Birth registration boost
New, free initiative which makes use of cellphones helps get children in Tanzania onto official records
AT Lunyanywi village in Tanzania’s southern highlands, local residents gather to welcome a new member of their community.
Antonia Kisena and her husband Moses are celebrating the birth of a baby boy they have named Arnold with drumming, food and a specially prepared local brew.
“My husband always wished for a baby boy – thank God it happened just like that,” said Kisena, 38.
But unlike her three older children, who do not have birth certificates, Arnold got his soon after he was born.
“It was a very quick process. Everything was captured by a mobile phone and the document was issued instantly,” she said.
Thanks to mBirth, a new birth registration system created by the Registration Insolvency and Trusteeship Agency (Rita), a government agency tasked to register births and deaths, and cellphone operator Tigo, Arnold is one of a growing number of Tanzanian babies to have their birth officially registered.
Tanzania has one of the lowest rates of birth registration in sub-Saharan Africa, with only 16 percent of children under the age of 5 registered with civil authorities, according to the 2010 Tanzania Demographic and Health Survey, the most recent records available.
Child’s rights campaigners say ensuring every child’s birth is registered is crucial to protecting their basic rights and access to health care, education and justice. It also helps to protect children from early marriage, child labour, trafficking and recruitment into the armed forces, campaigners say.
Emmy Hudson, Rita’s acting head, said the mBirth system marks a significant shift in accelerating birth registration in Tanzania.
“We have embarked on this initiative to speed up birth registration, especially of newborn babies, to ensure that each baby is captured and registered closest to home,” she said in Dar es Salaam.
More than 200 000 children under 5 have been registered and issued with birth certificates in Njombe and Iringa regions in Tanzania’s southern highlands since September, Hudson said.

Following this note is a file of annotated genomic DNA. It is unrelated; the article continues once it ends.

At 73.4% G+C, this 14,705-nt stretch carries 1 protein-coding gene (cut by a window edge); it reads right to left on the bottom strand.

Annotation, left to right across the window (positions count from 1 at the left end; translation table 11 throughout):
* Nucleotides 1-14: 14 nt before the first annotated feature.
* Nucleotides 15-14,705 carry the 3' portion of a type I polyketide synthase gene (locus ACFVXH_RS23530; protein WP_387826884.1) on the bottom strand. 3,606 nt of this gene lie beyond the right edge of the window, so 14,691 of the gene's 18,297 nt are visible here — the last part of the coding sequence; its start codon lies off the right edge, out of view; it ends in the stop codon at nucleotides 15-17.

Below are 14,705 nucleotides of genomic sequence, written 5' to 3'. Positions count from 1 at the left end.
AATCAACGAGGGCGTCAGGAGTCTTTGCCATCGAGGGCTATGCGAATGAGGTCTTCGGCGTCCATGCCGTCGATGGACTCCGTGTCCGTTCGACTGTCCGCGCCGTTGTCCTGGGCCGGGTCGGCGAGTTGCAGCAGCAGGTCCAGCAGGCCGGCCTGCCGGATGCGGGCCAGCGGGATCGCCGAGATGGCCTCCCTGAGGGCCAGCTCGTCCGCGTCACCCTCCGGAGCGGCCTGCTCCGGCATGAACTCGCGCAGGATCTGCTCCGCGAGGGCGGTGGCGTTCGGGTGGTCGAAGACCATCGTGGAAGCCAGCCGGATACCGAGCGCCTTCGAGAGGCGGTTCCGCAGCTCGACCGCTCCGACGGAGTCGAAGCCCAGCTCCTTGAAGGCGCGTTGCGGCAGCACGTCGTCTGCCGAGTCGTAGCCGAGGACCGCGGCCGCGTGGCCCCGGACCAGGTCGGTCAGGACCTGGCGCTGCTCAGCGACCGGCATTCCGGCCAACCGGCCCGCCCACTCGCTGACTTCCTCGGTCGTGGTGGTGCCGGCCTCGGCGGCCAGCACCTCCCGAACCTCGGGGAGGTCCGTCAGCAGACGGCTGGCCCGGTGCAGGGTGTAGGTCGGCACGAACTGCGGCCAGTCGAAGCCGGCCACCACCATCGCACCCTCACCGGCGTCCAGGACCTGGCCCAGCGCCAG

mBirth allows health workers to send the baby’s name, sex, date of birth and family details by phone to a central database and a birth certificate is issued the same day.
The system, which works on the most basic phone and doesn’t require an internet connection, registers children under 5 for free.
“I couldn’t believe my eyes when a nurse handed over a birth certificate for my son,” Kisena said.
Before the mBirth initiative was rolled out in Njombe and Iringa, only about 10 percent of under-fives had birth certificates in each region, according to Hudson.
But the numbers had since leapt to more than 90 percent.
Most parents in rural Tanzania found it hard to register their children, due to high costs, long distances to registry offices and a lack of awareness of the benefits.
Previously parents had to pay 3 500 Tanzanian shillings ($1.60) if they requested a certificate within 90 days of a child’s birth, or 4 000 shillings after that and travel costs.
Elizabeth Luhwago, a mother in Kidugala village, who failed to navigate bureaucratic hurdles to register her 6-year-old twins, is banking on mBirth to get her daughters’ documents.
“I want to get my children to school so I need their birth certificates,” she said. “And with this document my children can get access to better health services now the government wants to introduce health insurance to everyone.” – Thomson Reuters Foundation
INVISIBLE: Tanzania has one of the lowest rates of birth registration in sub-Saharan Africa.